by Brian Hioe

Photo Credit: Okstartnow/WikiCommons/CC

THE REAPPEARANCE of abducted Hong Kong bookseller Lam Wing-kee and revelations of forced confessions of wrongdoing extracted from him by the Chinese government have rocked Hong Kong in recent days. Lam was one of five Hong Kong booksellers who sold and published books critical of the Chinese government who disappeared mysteriously, only for it later to be discovered that they were in China, pointing towards kidnapping by the Chinese government. 

Aired confessions of criminal wrongdoing by the booksellers were aired on Chinese state-run media, during which the kidnapped individuals claimed that they were guilty of criminal wrongdoing for crimes as vehicular manslaughter or illegal activities in China but denied that they had been coerced into going to China. These televised confessions suggested coercion, with few believing the official narrative that the booksellers had voluntarily gone to China of their own will.

In particular, while several of the booksellers were kidnapped in China, the kidnapping of Lee Bo provoked much fear given that it happened directly within Hong Kong territory. Likewise, the kidnapping of Gui Minhai occurred while he was in Thailand, suggesting collusion between Chinese and Thai authorities. Of the booksellers, Lee Bo, Lui Por, and Cheung Jiping would later reappear briefly in Hong Kong to deny that they had been kidnapped and asking for missing persons reports filed about them to be withdrawn—upon which they then disappeared back into China under mysterious circumstances. Indeed, though some news reports actually claim that the missing booksellers are now free after reappearing in Hong Kong, what is missed in such coverage is that afterwards these booksellers returned to China and presumably remain detained. Nothing has been heard from Gui Minhai after his televised confession of wrongdoing, although his daughter has begun a campaign asking the US for help to inquire as to his whereabouts.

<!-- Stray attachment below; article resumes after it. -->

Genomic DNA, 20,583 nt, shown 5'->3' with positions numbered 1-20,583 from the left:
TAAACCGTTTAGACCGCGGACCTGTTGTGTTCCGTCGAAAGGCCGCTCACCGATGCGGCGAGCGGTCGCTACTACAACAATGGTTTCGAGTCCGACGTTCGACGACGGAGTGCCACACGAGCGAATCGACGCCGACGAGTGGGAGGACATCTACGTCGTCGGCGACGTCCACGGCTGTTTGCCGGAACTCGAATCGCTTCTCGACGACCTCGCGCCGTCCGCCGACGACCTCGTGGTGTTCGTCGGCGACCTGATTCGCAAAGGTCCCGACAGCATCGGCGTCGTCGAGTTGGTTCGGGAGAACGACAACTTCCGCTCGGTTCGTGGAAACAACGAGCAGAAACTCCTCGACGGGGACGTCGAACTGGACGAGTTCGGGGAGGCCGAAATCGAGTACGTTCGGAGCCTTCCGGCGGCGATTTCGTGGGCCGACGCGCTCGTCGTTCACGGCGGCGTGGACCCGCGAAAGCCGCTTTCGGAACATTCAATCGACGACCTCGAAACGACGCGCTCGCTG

Lam, the founder of Causeway Bay books, first appeared in Hong Kong in similar fashion to Lee Bo, Lui Por, and Cheung Jiping, asking that Hong Kong police withdraw their missing person report concerning him. But Lam later held a press conference stating that he had been coerced into previous confessions of criminal wrongdoing. Lam stated that he was detained by officials at the border crossing between Hong Kong and Shenzhen, blindfolded, and spirited away by train for hundreds of miles to a city near Shanghai. Lam was then detained in a 200 to 300 square feet room for five months without outside contact, kept under 24/7 surveillance, and subjected to interrogation.

Although Lam stated he had not been tortured, during this time, Lam’s overseers feared he would attempt to kill himself, only allowing him to brush his teeth with the toothbrush on a string so that he would not try to swallow the toothbrush. Lam stated that he had contact with Lee Bo during this time, Lee confirming that he had been kidnapped from within Hong Kong. It is thought that Lam may have been the last of the booksellers to be temporarily released, given his lack of family members whom the Chinese Communist Party, could have used as hostage.

Lam also stated that he had been originally slated to return to China, having been released in order to obtain a hard drive containing the customer information for 600 customers of the Causeway Bay bookshop run by the booksellers. However, after some thought, he decided to go public rather than turn in the customer information and return to China. Lam claimed that Lee Bo had told him that he had given the information of customers to Chinese authorities already, in response to which Lee would publish a post on Facebook denying that he had handed in such information and denying that he been kidnapped to China, claiming that he had gone to China of his own free will. Suspiciously, this was the first Facebook post by Lee in over two years. Cheung Chi-ping and Lui Por have also issued statements claiming that Lam is lying, not without much skepticism that this, too, may be coerced. Several bookstores in Hong Kong selling political books have now announced that they will no longer be keeping member information after these revelations.